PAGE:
31 March 2022

Dear {Contact_First_Name},  

“Yes, we were given complimentary RAT tests with our conference satchels, but no, Jodi and I are still well, and we did not have to use them.

As I was writing this sentence in the introduction of last week’s newsletter I only hesitated for a second, thinking: “I should not write this. I’m jinxing things.” But then, I’m not superstitious, am I?

Needless to say that fate decided to teach me a lesson: The following day I started to show symptoms and a PCR test came back positive for COVID-19.

As a result, I’m working reduced hours this week, so I’ll keep this intro short.

Stay safe everyone

Yours sincerely

Marie-Louise Rankin
Executive Officer

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Looking back with our Past Presidents:

Richard Jarrett, President 1989-1991

As a newly-minted PhD, I joined CSIRO in 1973 and promptly became a member of the Victorian Branch of the Statistical Society. 

In those early days, the Society was almost wholly branch-focussed, with each branch keeping their own membership records and collecting fees.  So, while Dennis Trewin and Richard Tweedie were getting the Newsletter started, my job as Circulation Manager was to get the various branch records together to create the list of members who should receive the Newsletter and the Journal!  This was a time when membership lists were typed up on paper with carbon copies rather than kept on a computer.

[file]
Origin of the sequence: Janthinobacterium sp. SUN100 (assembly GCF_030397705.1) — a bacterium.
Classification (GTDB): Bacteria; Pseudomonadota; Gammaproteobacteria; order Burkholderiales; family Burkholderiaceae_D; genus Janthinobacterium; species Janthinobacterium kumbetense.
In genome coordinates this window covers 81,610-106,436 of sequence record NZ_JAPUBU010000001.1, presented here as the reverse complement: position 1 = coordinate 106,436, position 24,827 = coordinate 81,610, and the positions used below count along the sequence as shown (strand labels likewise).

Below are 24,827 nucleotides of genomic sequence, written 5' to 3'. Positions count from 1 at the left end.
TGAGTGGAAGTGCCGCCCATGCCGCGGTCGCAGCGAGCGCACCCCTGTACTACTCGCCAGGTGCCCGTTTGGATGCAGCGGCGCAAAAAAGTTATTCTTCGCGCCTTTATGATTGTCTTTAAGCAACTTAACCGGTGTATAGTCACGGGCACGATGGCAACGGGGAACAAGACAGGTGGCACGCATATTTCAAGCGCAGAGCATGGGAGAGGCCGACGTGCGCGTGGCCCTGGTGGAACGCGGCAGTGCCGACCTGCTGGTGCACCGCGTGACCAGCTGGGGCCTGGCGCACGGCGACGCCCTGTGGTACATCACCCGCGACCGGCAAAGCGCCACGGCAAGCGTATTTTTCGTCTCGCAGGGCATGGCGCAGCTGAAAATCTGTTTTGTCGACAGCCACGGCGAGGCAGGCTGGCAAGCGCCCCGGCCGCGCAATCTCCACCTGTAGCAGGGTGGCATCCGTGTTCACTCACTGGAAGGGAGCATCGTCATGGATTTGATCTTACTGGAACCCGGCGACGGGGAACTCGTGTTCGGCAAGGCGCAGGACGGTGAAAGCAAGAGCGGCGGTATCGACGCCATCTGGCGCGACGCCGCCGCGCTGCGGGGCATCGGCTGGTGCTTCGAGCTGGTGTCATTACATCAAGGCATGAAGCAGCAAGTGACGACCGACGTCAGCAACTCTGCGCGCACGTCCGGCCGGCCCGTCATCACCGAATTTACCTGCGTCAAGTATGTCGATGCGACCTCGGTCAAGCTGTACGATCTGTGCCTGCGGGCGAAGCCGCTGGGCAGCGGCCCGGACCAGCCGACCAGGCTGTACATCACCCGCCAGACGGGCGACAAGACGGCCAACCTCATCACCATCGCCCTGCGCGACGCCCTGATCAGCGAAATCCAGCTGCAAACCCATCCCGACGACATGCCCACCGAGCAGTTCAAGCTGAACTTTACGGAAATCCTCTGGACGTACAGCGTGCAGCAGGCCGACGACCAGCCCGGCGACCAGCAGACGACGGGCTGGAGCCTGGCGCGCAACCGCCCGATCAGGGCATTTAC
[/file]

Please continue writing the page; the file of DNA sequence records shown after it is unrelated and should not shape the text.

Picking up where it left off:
Just before I became President, there was great upheaval in the profession, as the Division in CSIRO that housed the mathematicians and statisticians was threatened with disbandment in 1988 and was ultimately vastly reduced in size before its slow recovery under Ron Sandland.  Quite a few senior staff, myself included, left the Division around that time, taking positions in a number of universities. 

I eventually “graduated” to President in 1989, following on from Dennis Trewin.  I have had a look at the Newsletters of the time and it is interesting that most of the Newsletter content is about branch activities, with the occasional paragraph or two at the back about Central Council.  There were a few innovations that began the push towards a more nationally focussed society.  We tried to create more continuity in Central Council by ensuring that any new President served a year on Central Council before becoming President and then stayed on at the end of their term for another year as a sage adviser to the next President. 

We joined a push to form the Australian Mathematical Sciences Council – a peak body for mathematicians, statisticians and mathematics teachers – with the Newsletter reporting that it was “worth the price of one beer per member per year” (I don’t recall who wrote that gem, but I hope it wasn’t me).  The Society became an incorporated body for the first time, thanks to the hard work of Daryl Daley, and encouraged branches to do the same.  There was even a competition to devise a logo for the SSA to be featured on a tie and a scarf, with the winning design by Paul Jackway.  I wonder if any members still have any of these!